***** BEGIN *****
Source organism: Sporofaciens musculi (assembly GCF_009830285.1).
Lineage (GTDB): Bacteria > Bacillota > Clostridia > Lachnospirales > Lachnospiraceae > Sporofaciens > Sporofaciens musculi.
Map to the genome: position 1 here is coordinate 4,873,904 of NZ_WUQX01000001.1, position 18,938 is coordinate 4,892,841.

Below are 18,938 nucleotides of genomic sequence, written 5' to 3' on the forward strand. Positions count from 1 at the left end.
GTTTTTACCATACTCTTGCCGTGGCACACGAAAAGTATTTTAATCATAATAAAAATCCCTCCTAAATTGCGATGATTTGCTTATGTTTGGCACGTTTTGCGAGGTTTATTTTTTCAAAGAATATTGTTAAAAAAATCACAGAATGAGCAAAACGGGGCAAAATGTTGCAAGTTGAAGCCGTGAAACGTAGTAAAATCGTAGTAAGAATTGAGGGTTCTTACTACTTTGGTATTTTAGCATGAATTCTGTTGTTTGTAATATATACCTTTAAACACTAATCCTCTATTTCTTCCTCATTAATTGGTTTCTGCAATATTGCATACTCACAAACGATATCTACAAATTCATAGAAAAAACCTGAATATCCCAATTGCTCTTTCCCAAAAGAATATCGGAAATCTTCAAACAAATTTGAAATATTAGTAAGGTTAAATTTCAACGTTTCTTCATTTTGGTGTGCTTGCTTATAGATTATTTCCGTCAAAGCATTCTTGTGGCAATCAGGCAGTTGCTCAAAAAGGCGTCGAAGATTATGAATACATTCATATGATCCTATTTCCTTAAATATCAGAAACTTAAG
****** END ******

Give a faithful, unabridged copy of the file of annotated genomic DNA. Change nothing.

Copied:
Source organism: Sporofaciens musculi (assembly GCF_009830285.1).
Lineage (GTDB): Bacteria > Bacillota > Clostridia > Lachnospirales > Lachnospiraceae > Sporofaciens > Sporofaciens musculi.
Map to the genome: position 1 here is coordinate 4,873,904 of NZ_WUQX01000001.1, position 18,938 is coordinate 4,892,841.

Below are 18,938 nucleotides of genomic sequence, written 5' to 3' on the forward strand. Positions count from 1 at the left end.
GTTTTTACCATACTCTTGCCGTGGCACACGAAAAGTATTTTAATCATAATAAAAATCCCTCCTAAATTGCGATGATTTGCTTATGTTTGGCACGTTTTGCGAGGTTTATTTTTTCAAAGAATATTGTTAAAAAAATCACAGAATGAGCAAAACGGGGCAAAATGTTGCAAGTTGAAGCCGTGAAACGTAGTAAAATCGTAGTAAGAATTGAGGGTTCTTACTACTTTGGTATTTTAGCATGAATTCTGTTGTTTGTAATATATACCTTTAAACACTAATCCTCTATTTCTTCCTCATTAATTGGTTTCTGCAATATTGCATACTCACAAACGATATCTACAAATTCATAGAAAAAACCTGAATATCCCAATTGCTCTTTCCCAAAAGAATATCGGAAATCTTCAAACAAATTTGAAATATTAGTAAGGTTAAATTTCAACGTTTCTTCATTTTGGTGTGCTTGCTTATAGATTATTTCCGTCAAAGCATTCTTGTGGCAATCAGGCAGTTGCTCAAAAAGGCGTCGAAGATTATGAATACATTCATATGATCCTATTTCCTTAAATATCAGAAACTTAAG